The title of this post is the title of this new paper on SSRN co-authored by Paul Cassell, James Marsh and Jeremy Christiansen concerning an issue that has riven the federal circuit courts and seems destined for SCOTUS consideration before too long. Here is the abstract:

This Article explores the issues of restitution to the victims of child pornography and other federal sex offenses in depth and contends that Congress meant what it said in Section 2259 — specifically that child pornography victims must receive an award for the “full amount” of their losses from any defendant convicted of harming them.  This approach is consistent not only with the plain language of the statute but the well-established tort principle that any intentional wrongdoer is jointly and severally liable with other wrongdoers for an innocent victim’s losses.  Requiring defendants to pay for the full amount of the losses that they have caused will address the significant financial losses suffered by child pornography victims.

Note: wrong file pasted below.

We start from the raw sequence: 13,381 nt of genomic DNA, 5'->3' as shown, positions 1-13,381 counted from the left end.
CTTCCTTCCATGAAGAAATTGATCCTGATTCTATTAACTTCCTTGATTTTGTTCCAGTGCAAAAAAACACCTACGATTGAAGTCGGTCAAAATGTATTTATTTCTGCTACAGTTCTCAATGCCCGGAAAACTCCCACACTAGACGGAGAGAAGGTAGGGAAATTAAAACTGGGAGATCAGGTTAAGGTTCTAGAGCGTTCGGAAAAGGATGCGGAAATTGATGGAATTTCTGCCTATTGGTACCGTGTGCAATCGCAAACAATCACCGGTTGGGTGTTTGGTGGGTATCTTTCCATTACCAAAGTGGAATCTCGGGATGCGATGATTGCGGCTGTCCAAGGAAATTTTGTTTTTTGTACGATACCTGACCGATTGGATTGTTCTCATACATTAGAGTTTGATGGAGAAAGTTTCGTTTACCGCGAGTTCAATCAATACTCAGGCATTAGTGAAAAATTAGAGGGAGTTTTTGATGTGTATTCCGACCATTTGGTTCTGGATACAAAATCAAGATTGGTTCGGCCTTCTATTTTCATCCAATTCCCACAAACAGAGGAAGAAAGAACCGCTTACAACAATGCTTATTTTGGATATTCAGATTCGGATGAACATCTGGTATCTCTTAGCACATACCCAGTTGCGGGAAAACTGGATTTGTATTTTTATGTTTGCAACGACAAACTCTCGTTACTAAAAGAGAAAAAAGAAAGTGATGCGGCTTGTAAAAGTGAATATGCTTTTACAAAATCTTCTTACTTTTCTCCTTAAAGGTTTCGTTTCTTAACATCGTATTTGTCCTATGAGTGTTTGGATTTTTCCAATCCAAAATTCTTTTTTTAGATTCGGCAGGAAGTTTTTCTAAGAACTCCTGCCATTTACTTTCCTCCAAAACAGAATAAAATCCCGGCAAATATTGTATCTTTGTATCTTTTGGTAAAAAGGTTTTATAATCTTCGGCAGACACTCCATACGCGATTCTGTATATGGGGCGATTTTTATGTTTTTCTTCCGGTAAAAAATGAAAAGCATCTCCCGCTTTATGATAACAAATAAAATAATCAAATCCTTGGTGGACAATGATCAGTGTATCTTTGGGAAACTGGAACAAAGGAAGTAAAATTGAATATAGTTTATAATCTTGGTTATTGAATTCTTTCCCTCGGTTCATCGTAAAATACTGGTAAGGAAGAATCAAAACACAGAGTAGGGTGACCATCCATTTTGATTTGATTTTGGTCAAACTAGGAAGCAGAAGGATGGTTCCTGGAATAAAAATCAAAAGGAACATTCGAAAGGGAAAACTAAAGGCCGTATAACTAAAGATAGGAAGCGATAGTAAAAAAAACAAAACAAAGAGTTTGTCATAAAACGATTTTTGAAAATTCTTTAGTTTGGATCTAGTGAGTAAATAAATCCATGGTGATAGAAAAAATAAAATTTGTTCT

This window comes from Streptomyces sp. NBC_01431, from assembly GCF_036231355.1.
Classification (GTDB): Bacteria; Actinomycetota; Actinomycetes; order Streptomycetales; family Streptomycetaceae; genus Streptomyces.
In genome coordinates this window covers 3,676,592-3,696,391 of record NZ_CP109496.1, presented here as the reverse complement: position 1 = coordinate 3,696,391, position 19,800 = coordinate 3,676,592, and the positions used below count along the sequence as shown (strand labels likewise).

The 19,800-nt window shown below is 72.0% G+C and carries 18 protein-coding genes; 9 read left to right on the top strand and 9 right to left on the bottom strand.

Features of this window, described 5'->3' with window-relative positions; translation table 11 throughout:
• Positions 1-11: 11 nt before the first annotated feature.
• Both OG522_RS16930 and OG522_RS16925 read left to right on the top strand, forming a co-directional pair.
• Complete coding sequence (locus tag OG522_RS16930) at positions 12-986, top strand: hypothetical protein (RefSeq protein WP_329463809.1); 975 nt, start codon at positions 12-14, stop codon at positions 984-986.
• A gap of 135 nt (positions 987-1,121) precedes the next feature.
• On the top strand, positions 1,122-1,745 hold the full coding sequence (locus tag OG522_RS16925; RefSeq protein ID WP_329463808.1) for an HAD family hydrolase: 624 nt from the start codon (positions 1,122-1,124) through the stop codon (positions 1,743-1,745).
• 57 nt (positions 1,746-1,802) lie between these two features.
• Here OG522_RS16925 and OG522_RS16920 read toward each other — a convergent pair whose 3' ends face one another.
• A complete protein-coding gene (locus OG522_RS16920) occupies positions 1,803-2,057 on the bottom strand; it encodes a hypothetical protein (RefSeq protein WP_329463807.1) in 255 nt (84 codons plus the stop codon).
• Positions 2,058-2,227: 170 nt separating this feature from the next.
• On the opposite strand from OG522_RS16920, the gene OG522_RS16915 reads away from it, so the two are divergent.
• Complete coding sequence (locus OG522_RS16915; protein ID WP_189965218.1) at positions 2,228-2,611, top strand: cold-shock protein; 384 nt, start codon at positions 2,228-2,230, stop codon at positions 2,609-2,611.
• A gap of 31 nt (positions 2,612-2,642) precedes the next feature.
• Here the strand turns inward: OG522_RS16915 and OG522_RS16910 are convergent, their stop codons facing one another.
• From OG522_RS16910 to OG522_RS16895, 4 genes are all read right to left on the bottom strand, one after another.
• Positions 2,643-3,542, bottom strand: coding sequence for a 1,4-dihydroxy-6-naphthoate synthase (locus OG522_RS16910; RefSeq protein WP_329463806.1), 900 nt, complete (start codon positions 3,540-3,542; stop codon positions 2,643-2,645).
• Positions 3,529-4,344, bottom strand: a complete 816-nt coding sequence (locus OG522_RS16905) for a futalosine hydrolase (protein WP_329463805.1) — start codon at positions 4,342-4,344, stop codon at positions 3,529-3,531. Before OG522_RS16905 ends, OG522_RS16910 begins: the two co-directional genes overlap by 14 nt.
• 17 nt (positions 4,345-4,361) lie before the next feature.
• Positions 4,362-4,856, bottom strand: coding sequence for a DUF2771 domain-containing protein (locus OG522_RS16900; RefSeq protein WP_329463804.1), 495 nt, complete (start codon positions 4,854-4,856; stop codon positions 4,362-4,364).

May 7, 2013 in Criminal Sentences Alternatives, Procedure and Proof at Sentencing, Purposes of Punishment and Sentencing, Sex Offender Sentencing, Victims' Rights At Sentencing | Permalink | Comments (6) | TrackBack

Friday, May 03, 2013

How can/will Boston bombings victims reasonably "confer" with prosecutors and be "reasonably heard" in proceedings?

Long time readers know that I am a fan of the federal Crime Victims' Rights Act, 18 U.S.C. § 3771, because it gives express recognition of key rights of participation for federal crime victims and provides means for enforcement of these rights. Also, as the title of this post suggests, the CVRA is potentially a law professor's dream because of the many challenging legal issues that necessarily arise if and whenever there is a major federal crime with lots of obvious (and not-so-obvious) victims who might make claims under the CVRA.